Reflections on Goal Setting

When I first took a class on goal planning for writers last year, the intention was to create an environment and a year where I carved out space for my writing as I would a career. Now, as we reach the end of another year (yeah, I hate to tell you, but its only a few hours away) I wanted to take the time to look back and let you know what worked, what didn’t, and what I could do better next time. Not so much a bragging post, this is more to offer you ideas of your own on how to pursue your writing career without feeling too overwhelmed.

Every great endeavor seems impossible while you’re standing at the base of it, wondering how best to begin. But journeys are not made in great leaps and bounds, they are made by singular footfalls, one in front of another. Maybe your goal is to finish your novel, memoir, poetry book, cookbook and have it ready for publication by December next year. That’s a huge leap when you’re staring at an empty page.

I’ll be the first to admit, I’m not a planner when it comes to the creative process of my writing. I don’t outline in detail, I don’t diagram, and I sure as hell don’t employ computer programs to chart the course of my books…but–being the little virgo-seque, organizational lovin’ nerd I am, I do like a set plan for how I get from blank page to finished book.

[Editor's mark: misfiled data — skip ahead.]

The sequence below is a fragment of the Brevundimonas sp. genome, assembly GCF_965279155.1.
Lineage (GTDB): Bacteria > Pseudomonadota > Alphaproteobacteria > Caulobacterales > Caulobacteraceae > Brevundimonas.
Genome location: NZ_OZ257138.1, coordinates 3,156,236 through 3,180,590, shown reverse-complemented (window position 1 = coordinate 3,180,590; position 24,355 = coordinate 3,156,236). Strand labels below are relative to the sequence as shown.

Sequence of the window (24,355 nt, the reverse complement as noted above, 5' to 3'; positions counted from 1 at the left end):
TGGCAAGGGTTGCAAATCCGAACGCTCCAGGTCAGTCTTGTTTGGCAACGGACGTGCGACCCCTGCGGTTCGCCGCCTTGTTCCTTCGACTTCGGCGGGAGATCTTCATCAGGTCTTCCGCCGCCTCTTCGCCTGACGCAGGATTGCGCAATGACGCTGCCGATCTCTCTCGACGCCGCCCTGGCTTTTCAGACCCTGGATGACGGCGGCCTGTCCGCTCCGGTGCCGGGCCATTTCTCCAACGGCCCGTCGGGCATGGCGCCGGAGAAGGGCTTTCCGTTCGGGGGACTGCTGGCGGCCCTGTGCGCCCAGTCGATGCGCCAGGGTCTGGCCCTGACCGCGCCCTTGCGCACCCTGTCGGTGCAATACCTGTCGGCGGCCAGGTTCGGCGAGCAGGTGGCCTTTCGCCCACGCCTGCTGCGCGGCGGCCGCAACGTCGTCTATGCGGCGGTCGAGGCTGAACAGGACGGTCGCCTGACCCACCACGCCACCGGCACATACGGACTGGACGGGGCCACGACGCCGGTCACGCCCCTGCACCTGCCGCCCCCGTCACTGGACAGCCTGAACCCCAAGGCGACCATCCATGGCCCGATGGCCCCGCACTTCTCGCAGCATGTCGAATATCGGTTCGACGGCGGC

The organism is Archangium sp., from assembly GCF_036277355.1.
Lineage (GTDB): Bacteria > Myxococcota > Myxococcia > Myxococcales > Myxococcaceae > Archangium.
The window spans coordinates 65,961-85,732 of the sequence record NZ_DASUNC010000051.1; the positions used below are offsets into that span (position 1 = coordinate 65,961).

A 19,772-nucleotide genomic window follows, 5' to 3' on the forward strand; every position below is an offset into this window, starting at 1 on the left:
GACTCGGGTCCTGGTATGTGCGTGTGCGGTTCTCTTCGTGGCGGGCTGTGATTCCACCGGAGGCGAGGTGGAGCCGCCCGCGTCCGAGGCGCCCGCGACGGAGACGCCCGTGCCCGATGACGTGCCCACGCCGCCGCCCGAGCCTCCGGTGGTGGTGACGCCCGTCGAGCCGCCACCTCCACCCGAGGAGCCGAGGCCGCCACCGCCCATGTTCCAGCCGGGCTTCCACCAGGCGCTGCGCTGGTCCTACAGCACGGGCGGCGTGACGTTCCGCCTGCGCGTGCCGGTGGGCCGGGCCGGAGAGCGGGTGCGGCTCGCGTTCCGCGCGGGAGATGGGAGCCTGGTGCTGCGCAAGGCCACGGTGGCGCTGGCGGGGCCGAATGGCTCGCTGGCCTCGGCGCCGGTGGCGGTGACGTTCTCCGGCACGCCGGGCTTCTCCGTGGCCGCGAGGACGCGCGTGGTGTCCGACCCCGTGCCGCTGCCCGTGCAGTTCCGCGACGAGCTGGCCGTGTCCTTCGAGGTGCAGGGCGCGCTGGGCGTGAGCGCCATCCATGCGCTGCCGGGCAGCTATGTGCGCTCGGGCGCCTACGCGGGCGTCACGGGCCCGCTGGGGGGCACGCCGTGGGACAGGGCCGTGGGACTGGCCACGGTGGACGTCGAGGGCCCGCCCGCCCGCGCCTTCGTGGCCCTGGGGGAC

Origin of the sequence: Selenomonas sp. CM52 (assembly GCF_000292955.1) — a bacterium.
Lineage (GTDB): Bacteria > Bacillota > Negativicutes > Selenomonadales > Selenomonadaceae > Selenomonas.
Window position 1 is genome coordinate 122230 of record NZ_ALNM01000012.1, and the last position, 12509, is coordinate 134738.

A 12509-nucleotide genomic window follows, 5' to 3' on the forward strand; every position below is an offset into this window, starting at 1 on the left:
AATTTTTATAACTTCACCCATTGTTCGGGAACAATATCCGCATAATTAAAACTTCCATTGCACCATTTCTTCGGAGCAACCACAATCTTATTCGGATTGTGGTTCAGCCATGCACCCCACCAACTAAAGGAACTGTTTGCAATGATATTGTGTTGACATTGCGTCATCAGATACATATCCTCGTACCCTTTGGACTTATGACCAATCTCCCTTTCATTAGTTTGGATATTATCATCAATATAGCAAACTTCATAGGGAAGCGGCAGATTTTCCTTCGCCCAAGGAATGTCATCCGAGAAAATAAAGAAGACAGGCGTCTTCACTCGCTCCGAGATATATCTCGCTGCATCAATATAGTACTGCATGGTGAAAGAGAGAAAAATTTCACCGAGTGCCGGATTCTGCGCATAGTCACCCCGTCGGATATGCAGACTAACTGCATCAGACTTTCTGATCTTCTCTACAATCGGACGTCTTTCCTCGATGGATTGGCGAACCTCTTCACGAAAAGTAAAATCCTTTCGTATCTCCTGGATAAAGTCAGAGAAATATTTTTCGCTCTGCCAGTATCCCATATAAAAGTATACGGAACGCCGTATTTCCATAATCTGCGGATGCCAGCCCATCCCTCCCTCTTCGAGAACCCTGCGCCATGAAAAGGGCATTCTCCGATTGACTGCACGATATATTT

So rather than try to eat this whole goal at once, try taking little bites. I realize it seems over simplified, but what what worked best for me was breaking down my goals by first naming the end result I wanted, then thinking about the benchmarks I needed to meet every three months to make it happen. Then I broke it down further, to what I needed to do every month to meet those benchmarks, and finally what I needed to do every week so that it was manageable within my life.

In example, I wanted to submit at least 55 pieces of work this year. That meant that every month I needed 4 to 5 submissions, or one + a week. It’s hard to think of 55 poems out for submission all at once. I don’t think I would have been able to feel capable. But one submission, every week was something I couldn’t find an excuse not to do.

I wanted to finish editng three novels and have them ready for publication. I didn’t try to cram them all into a month. I broke it down to 3-6 chapters a week, which gave me about four rounds of in-depth editing for each, including a Beta reading round.

Having defined goals in mind is essential, allowing yourself room to wiggle when life gets complicated (because life always does) is just as important. That’s why at every quarter, in my planner, I would write down a day to reassess. What was working? What wasn’t? What could I let go of? What was I ahead on? It helped me understand my work habits and held me accountable to myself more than just a post-it of ideas on the first of January.